Thoughts on a tweet-sized Verdi Requiem
Yesterday I switched on BBC Radio 3 and found myself listening to an extract from Verdi's Requiem. To my astonishment the back announcement at the end of the Libera Me told me the extract was part of a concert, not a record programme. The concert was billed as "Music to Die For - a heavenly mix of devilishly popular classics" and performed by the BBC Concert Orchestra, with extracts from the Mozart and Fauré Requiems and from Mahler's Das Lied von der Erde also featuring in it. Single movement extracts have become the norm on Radio 3 record programmes, but this is the first time I have come across a concert of single movement excerpts from the mainstream repertoire. Which set me thinking about the following passage from Peter Mayne's A Year in Marrakesh, a book, incidentally, which dates from 1953.
'...it is also the way the Qu'ran is learnt, the 'perspicuous book' of Islam. Muslim children sit swaying back and forth in their tiny windowless schoolrooms while the preceptor flicks at them with his twig to hold their attention, endlessly repeating the verses. At first it means nothing, even the language is unfamiliar, but finally it takes charge. Once the Qu'ran has taken charge, the children are safely Muslim for ever.'Today classical music is sliced, diced and generally blanded-out in the vain hope that it will provide instant gratification for the Twitter generation. But there is another way for the music to take charge; sadly the alternative method does not deliver instant results, but in my experience it still works very well. While travelling recently my listening included music recorded in Syria some years before the current tragic conflict. The Aleppian Music Room is a double CD of traditional Arab classical music performed by Julian Weiss' Ensemble al-Kindī with singers Sabri Moudallal and Omar Sarmini, see sleeve above and photo below. During five weeks away from home I listened to this alien music repeatedly. To misquote Peter Mayne, at first it meant almost nothing, even the harmonic language was unfamiliar, but finally it took charge, and I became a devotee of Arab classical music, presumably for ever - radio producers please note.
I bought The Aleppian Music Room in the Harmonia Mundi Boutique in Avignon. It was recorded in 1998 and is one in a series of 'two for the price of one' reissues of CDs by Julien Weiss and Ensemble al-Kindī on the Chant du Monde label. My voyage of discovery was smoothed by the excellent English sleeve notes by the late author, composer and authority on Arab music Christian Poché. Informed continuity announcements are another victim of the blanding-out of classical radio, while the disappearing art of sleeve note writing is presumably the price we must pay for the instant gratification of MP3 downloads. But enough carping; let us just be thankful that in an age where the Verdi Requiem has to be served up in tweet sized morsels we still have chunky re-releases like The Aleppian Music Room.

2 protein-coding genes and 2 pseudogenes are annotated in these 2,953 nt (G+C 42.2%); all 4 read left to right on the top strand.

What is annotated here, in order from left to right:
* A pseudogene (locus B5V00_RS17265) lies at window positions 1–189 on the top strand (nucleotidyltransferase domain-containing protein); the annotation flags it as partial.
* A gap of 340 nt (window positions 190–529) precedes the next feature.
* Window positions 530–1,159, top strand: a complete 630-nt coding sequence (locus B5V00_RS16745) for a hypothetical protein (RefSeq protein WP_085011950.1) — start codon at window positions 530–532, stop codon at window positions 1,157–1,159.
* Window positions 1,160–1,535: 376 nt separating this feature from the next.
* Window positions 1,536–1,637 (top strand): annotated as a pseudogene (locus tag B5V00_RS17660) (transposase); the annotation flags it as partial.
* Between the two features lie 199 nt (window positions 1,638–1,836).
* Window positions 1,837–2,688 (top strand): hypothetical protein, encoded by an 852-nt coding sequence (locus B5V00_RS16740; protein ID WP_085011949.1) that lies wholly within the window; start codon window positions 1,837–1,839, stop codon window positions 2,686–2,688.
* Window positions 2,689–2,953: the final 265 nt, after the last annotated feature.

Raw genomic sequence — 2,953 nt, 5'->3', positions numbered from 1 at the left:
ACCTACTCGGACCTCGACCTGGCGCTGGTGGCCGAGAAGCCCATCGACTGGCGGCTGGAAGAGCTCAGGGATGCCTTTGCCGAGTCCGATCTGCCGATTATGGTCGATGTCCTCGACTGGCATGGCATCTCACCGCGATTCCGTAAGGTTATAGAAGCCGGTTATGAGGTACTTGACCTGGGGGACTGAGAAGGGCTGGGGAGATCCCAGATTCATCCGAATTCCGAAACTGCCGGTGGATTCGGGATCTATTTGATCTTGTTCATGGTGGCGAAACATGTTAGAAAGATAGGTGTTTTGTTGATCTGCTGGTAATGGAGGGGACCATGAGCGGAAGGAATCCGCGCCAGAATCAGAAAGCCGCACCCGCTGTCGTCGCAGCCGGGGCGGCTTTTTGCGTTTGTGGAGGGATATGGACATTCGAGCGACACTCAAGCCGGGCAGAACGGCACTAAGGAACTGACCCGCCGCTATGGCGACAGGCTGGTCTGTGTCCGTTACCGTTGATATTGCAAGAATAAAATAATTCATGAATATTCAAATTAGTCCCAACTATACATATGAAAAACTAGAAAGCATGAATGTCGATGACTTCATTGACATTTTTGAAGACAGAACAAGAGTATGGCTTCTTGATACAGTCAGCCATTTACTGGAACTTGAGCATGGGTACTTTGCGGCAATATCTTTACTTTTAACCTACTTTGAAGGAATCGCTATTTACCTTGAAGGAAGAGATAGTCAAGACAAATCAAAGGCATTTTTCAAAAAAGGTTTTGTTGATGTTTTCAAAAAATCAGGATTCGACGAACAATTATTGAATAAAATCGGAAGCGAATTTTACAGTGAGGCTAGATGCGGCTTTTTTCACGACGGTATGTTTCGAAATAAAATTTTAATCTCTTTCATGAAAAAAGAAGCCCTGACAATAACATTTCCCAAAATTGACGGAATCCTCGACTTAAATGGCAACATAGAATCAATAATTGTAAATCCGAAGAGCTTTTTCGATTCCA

After a period on the fringes of the counterculture, French born Julien Weiss converted to Islam in 1983 and took the name Jalal Eddine. In 1995 he made his home in a 14th century Mamelouk residence in Aleppo, which is one of the oldest inhabited cities in the world and still an important cultural center. The Aleppian Music Room was recorded in Aleppo, both Sabri Moudallal and Omar Sarmini were born in the city, and it was also the home of musicologist Christian Poché. Aleppo is at the centre of the current terrible events in Syria, it has suffered extensive damage and many lives have been lost. So let us remember that while 'Music to die for' may mean one thing to ratings chasers in London, it means something very different to the beleaguered residents of Aleppo. My 2010 post about John Adams' Syrian connection came with a prescient health warning about the political regime, while there is more music from Aleppo here.
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